International non-profit, GEO Foundation for Sustainable Golf, hosts a virtual event to explore how golf can collectively drive for more climate action.
On Thursday, 11 November, representatives from golf and beyond came together at Scotland’s Climate Ambition Zone in Glasgow to discuss several important issues around the sport and climate action.
After opening remarks from Paul Bush OBE, Director of Events at Visit Scotland and Jonathan Smith, Executive Director, GEO Foundation for Sustainable Golf, event host David Garrido from Sky Sports teed off the discussion. In-studio guests joined virtual speakers from all areas of the game, including facilities, tournaments, developments and golf tourism.
The opening panel session sparked a wide-ranging discussion with Richard Holland, Director, Operations and Network Development with international NGO Wetlands International, Hugh Salway, Head of Markets with the Gold Standard and Kelli Jerome, Executive Director at GEO Foundation, joined virtually by Sam Barratt, Chief of the Youth, Education and Advocacy Unit in UNEP’s Ecosystems Division, Julie Duffus, Sustainability Senior Manager at the IOC from Lausanne, and, from Oslo, Suzann Pettersen, professional golfer and Sustainable Golf Champion who memorably holed the winning putt in the 2019 Solheim Cup at Gleneagles.
This conversation covered several critical topics focused on how golf and society can come together to take meaningful action. Whether that’s protecting ecosystems and habitats in general, encouraging more athletes to get involved in advocacy or just doing one thing in your role to get the momentum started.
Suzann Pettersen spoke about her commitment to sustainability since retiring from the game, “I feel I’ve got an important role here. Sport is such a great arena to raise awareness. We inspire and influence so many millions of people every day.”
You can watch the entire Driving for Net Zero event below.
The following session focused on climate action by grassroots facilities at GEO Certified clubs in England, Finland and New Zealand with Jason O’Malley, Managing Director at Woburn Golf Club, Janne Lehto, Course Manager at Hirsala Golf Club and Spencer Cooper, Superintendent at Remuera Golf Club sharing insights into their journeys to reduce carbon emissions.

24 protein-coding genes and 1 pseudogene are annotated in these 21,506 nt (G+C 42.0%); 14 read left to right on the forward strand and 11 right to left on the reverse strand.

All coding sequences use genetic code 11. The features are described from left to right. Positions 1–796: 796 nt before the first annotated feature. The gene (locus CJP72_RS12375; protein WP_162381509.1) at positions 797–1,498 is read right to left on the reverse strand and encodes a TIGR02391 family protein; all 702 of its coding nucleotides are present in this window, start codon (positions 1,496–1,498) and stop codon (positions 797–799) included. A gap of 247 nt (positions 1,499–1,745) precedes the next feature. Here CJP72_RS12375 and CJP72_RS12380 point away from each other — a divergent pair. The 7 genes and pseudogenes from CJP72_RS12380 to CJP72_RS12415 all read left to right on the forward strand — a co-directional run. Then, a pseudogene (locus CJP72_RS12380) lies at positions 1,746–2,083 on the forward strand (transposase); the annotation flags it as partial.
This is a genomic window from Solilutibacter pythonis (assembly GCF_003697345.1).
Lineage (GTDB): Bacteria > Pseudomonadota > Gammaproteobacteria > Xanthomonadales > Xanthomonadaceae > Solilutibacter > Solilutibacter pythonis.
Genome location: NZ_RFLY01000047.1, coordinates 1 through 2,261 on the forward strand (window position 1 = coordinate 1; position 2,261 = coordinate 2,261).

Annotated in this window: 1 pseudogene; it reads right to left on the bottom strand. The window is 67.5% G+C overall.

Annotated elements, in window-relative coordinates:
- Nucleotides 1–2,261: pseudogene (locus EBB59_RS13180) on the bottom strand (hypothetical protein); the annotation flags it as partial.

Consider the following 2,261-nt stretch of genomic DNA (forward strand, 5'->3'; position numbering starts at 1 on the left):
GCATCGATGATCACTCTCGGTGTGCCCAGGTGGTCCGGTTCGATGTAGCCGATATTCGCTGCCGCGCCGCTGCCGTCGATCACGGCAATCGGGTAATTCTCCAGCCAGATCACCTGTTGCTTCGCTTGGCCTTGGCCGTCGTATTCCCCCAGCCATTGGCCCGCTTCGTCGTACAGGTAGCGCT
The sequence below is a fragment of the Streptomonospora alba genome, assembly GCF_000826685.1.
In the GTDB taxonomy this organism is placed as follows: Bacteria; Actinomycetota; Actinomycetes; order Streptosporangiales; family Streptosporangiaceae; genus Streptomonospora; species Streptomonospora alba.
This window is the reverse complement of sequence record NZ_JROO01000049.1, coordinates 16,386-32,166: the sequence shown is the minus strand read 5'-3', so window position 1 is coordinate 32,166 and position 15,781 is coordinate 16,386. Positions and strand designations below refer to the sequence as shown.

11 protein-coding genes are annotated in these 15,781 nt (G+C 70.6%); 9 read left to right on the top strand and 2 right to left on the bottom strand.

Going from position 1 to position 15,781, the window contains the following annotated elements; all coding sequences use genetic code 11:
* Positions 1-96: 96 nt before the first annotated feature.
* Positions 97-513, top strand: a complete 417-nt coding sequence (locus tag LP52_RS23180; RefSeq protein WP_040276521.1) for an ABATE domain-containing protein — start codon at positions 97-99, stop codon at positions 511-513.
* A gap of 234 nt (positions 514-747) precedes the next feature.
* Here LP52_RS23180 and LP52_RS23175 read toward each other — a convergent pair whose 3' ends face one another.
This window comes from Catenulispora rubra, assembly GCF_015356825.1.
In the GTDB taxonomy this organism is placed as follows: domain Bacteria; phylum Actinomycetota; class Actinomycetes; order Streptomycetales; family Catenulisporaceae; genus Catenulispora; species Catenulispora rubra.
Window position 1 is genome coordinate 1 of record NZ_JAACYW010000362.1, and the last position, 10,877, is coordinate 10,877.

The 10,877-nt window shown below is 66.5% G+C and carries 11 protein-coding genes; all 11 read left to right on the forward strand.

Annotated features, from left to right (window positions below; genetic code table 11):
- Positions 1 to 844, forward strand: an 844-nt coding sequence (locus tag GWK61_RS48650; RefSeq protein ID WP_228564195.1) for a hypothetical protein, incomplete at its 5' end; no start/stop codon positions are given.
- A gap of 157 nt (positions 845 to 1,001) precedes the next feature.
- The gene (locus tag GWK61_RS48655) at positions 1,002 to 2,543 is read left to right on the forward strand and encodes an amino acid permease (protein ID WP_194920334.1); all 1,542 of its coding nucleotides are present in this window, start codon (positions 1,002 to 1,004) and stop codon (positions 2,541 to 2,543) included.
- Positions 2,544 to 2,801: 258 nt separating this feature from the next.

The large virtual audience then heard from golf tournaments and tours. This session began with comments from Alex Armas, CEO of the Ladies European Tour, and Mollie Marcoux Samaan, Commissioner of the LPGA Tour and how they are working together on shared goals. Philip Russell, Assistant Director of Sustainability at The R&A, outlined many practical examples of how the organization embraced sustainable tournament staging through initiatives such as The Open Water and increasing renewable energy use on-site.
Lee Spivak, Managing Principal, Sports and Entertainment at WM, sponsors of the WM Phoenix Open, shared a glimpse into the principles and practices which have resulted in the event becoming the first-ever to achieve GEO Certified status five times.
Further contributions came from Ben Cowen, Chief Tournament Business Officer of the European Tour and Chris Chandler, Head of Sports at Dow, who runs the Dow Great Lakes Bay Invitational on the LPGA – also a GEO Certified tournament in the US.
The penultimate session honed in on manufacturing, tourism and golf development. This included Toro’s Andy Brown discussing electric mowers and sustainable irrigation. Jeremy Slessor at European Golf Design highlighted the importance of sustainable golf developments and their path to net zero, and Peter Walton, Founder and Chief Executive of IAGTO, provided insights into the world of golf tourism and carbon emissions.
A final discussion between Maggie Kim, CEO, The Gold Standard and GEO Foundation’s Jonathan Smith explored the importance of credible carbon mitigation. It showcased some of the sustainable golf tools available to the sport to help individuals and organizations take climate action.
Jonathan Smith, Executive Director, GEO Foundation, said: “The team at GEO Foundation were pleased to be able to pull this important conversation together – to enable such a large audience to hear the perspectives from within and outside golf. We’d like to thank the Scottish Government, all speakers and the audience, plus those that have helped promote and share the event. Now we look to the post-COP26 landscape to see what we can do best with partners and programme participants to help accelerate climate action in and through golf.”